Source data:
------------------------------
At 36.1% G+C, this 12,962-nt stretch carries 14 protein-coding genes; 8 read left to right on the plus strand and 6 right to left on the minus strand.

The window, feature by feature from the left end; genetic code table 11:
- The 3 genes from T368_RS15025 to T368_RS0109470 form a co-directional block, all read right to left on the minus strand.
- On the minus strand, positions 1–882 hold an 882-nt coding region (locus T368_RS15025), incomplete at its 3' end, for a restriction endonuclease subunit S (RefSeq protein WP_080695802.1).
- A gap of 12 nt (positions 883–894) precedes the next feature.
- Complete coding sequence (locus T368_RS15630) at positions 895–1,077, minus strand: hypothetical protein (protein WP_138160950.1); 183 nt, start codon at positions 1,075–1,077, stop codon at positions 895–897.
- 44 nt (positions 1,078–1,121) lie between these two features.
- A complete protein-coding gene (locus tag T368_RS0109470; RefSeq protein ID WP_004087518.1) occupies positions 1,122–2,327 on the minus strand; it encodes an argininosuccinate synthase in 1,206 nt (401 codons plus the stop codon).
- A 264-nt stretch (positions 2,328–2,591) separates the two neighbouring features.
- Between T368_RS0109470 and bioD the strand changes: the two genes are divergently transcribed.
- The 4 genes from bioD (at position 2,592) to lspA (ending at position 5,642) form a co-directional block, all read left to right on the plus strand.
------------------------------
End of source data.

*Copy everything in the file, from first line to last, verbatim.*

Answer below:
At 36.1% G+C, this 12,962-nt stretch carries 14 protein-coding genes; 8 read left to right on the plus strand and 6 right to left on the minus strand.

The window, feature by feature from the left end; genetic code table 11:
- The 3 genes from T368_RS15025 to T368_RS0109470 form a co-directional block, all read right to left on the minus strand.
- On the minus strand, positions 1–882 hold an 882-nt coding region (locus T368_RS15025), incomplete at its 3' end, for a restriction endonuclease subunit S (RefSeq protein WP_080695802.1).
- A gap of 12 nt (positions 883–894) precedes the next feature.
- Complete coding sequence (locus T368_RS15630) at positions 895–1,077, minus strand: hypothetical protein (protein WP_138160950.1); 183 nt, start codon at positions 1,075–1,077, stop codon at positions 895–897.
- 44 nt (positions 1,078–1,121) lie between these two features.
- A complete protein-coding gene (locus tag T368_RS0109470; RefSeq protein ID WP_004087518.1) occupies positions 1,122–2,327 on the minus strand; it encodes an argininosuccinate synthase in 1,206 nt (401 codons plus the stop codon).
- A 264-nt stretch (positions 2,328–2,591) separates the two neighbouring features.
- Between T368_RS0109470 and bioD the strand changes: the two genes are divergently transcribed.
- The 4 genes from bioD (at position 2,592) to lspA (ending at position 5,642) form a co-directional block, all read left to right on the plus strand.